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MP3 players; GPS receivers; E-Book readers

The iPod Nano music player also plays FM radio and shoots video.
The iPod Nano music player also plays FM radio and shoots video. (George Frey - Bloomberg News)
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By Rob Pegoraro
Sunday, November 29, 2009


Higher-end models could be a waste

People still buy them by the truckload, but as smartphones become ever more capable, the utility of carrying a separate device that only plays music (and, in most cases, photos and movies) continues to decline. That makes buying a higher-end model seem like a mistake. If you already use Apple's iTunes, your best option is that company's just-updated iPod Nano, which adds an FM tuner and a video camera. If you're not in the iTunes camp, Microsoft's Zune HD offers the closest equivalent to Apple's integration of hardware and software, plus the ability to tune into digital-only HD Radio over-the-air broadcasts -- but make sure you buy only MP3s at its Zune Marketplace, not Windows Media files locked down with usage restrictions. If you run Windows, you can spend a fair amount less on Windows Media Player-compatible music players sold by such companies as Sandisk.

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Less is more with dedicated hardware

Smartphones and their mapping programs were already making stand-alone GPS units appear somewhat obsolete before add-on driving-directions programs for the iPhone and the Google navigation software on Verizon's Droid made dedicated navigation hardware look outright doomed. My advice here is to spend as little as possible; in particular, don't be too tempted by extra services bundled on higher-end models.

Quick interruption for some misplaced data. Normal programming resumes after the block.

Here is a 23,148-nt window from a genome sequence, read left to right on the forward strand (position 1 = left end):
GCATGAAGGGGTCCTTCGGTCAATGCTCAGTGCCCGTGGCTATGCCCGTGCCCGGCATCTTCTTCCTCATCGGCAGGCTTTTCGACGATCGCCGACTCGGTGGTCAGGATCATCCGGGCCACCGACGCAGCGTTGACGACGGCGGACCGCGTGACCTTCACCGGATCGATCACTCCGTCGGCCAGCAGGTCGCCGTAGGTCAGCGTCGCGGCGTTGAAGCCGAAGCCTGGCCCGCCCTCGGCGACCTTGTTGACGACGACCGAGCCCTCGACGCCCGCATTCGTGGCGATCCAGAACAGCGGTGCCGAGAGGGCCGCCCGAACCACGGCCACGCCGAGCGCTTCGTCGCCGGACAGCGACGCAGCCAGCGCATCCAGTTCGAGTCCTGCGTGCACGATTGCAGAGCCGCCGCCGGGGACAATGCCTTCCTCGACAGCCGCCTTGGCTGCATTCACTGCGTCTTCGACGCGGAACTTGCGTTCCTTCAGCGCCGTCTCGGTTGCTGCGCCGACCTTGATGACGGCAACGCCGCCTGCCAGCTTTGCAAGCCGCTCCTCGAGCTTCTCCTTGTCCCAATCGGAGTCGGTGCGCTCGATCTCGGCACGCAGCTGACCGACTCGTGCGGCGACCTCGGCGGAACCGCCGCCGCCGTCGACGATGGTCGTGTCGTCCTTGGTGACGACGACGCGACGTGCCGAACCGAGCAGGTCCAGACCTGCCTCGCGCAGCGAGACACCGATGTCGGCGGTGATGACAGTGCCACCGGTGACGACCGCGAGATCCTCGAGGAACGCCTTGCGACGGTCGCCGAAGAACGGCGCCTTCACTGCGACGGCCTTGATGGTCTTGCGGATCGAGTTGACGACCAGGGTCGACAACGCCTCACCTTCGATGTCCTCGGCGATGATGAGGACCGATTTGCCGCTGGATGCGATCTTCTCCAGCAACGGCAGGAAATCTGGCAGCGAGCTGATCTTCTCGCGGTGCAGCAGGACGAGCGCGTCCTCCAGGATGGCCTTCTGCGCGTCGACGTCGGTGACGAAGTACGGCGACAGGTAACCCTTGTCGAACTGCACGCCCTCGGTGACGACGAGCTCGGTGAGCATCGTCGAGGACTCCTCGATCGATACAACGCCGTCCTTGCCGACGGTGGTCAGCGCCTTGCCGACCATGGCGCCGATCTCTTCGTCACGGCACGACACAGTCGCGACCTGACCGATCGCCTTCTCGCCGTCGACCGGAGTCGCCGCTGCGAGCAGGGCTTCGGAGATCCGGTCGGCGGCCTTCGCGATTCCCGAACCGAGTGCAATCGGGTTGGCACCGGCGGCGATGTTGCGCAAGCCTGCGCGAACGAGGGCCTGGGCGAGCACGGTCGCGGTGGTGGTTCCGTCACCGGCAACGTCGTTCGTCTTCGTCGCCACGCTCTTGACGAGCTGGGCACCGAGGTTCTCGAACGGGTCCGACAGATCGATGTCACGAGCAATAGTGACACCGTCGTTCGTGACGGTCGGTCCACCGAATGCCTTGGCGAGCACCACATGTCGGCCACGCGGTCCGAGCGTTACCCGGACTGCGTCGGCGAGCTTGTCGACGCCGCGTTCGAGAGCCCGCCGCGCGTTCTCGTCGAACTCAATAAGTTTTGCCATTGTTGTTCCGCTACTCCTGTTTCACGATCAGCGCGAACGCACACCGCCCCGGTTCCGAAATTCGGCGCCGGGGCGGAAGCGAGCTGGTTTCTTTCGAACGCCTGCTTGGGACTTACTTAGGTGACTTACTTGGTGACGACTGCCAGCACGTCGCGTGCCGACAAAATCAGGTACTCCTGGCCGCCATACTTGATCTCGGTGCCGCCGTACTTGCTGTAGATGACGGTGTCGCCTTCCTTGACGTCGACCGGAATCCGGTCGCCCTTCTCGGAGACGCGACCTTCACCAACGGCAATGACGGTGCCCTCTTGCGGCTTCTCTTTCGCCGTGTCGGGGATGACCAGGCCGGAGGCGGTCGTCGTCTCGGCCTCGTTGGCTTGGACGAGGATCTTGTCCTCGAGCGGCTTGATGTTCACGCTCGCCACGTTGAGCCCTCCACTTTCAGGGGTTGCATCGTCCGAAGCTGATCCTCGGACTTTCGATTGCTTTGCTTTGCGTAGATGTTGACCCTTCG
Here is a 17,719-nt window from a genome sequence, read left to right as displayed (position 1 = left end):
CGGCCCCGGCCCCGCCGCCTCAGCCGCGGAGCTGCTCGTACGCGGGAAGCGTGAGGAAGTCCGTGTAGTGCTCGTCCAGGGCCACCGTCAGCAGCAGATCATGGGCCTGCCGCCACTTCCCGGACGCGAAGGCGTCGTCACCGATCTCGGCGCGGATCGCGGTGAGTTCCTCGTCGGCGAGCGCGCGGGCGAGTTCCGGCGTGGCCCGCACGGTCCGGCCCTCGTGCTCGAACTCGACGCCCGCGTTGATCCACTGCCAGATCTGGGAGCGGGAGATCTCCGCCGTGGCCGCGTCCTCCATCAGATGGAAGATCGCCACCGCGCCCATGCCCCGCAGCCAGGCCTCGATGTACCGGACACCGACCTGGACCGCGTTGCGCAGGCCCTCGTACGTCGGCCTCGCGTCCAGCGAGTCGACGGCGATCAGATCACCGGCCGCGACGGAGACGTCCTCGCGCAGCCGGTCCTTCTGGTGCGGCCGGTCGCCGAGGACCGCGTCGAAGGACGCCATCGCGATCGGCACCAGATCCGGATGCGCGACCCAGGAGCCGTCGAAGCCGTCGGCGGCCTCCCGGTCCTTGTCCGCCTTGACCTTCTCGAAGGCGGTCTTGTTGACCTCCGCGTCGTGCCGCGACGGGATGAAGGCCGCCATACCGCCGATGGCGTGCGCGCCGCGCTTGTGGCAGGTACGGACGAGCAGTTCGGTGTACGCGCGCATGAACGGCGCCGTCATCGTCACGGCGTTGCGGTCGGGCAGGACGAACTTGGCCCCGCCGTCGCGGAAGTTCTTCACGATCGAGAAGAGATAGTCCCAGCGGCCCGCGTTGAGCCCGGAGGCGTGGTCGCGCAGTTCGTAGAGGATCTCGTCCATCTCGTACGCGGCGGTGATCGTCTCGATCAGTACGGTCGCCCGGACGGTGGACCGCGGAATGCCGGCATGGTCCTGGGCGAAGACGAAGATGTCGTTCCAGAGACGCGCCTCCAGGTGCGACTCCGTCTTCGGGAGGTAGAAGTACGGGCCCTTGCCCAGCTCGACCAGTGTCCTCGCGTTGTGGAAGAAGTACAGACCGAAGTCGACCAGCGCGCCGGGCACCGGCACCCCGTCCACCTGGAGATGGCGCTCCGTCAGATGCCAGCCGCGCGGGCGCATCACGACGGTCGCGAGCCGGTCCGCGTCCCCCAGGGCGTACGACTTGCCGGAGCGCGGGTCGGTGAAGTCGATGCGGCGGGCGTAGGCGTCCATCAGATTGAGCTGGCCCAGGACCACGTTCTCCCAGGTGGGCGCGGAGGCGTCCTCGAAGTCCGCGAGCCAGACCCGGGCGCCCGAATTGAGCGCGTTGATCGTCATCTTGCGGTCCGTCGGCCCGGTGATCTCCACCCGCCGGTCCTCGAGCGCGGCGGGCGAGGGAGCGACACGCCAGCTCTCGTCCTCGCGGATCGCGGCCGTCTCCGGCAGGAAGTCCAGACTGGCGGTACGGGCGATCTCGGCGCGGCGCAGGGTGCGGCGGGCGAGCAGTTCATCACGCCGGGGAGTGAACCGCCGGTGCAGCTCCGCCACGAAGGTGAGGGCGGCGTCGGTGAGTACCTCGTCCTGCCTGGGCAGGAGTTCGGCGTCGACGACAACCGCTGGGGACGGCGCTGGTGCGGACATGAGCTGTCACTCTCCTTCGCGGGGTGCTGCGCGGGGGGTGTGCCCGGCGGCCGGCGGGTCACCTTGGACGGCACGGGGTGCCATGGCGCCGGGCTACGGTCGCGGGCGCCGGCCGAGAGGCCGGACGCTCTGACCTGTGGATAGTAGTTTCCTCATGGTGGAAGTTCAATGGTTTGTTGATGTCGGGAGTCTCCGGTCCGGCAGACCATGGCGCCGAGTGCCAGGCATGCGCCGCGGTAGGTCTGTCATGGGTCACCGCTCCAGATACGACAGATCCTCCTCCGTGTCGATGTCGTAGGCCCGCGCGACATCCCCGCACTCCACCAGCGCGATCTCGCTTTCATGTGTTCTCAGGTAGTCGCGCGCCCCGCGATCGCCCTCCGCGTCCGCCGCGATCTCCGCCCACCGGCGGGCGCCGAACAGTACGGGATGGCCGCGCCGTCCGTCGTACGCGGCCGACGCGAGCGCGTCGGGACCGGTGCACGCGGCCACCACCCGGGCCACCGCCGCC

Words of caution before jumping in

Amazon's Kindle dominates this category but continues to suffer from self-imposed compatibility problems -- the usage controls Amazon embeds in its e-books prevent you from using them in hardware or software not approved by the Seattle retailer and also forbid such customary practices as lending your copy to a friend. Its e-ink screen, meanwhile, exhibits the slow performance and low resolution of an early effort. A crop of new e-book readers -- for example, Barnes & Noble's Nook, Plastic Logic's Que and Sony's Reader Daily Edition -- promise better features but won't ship until the end of this year or even later. If you simply cannot live without an e-reader, get Amazon's basic Kindle model, not its bigger Kindle DX-- but realize that a few months from now you may regret jumping into this market too soon.

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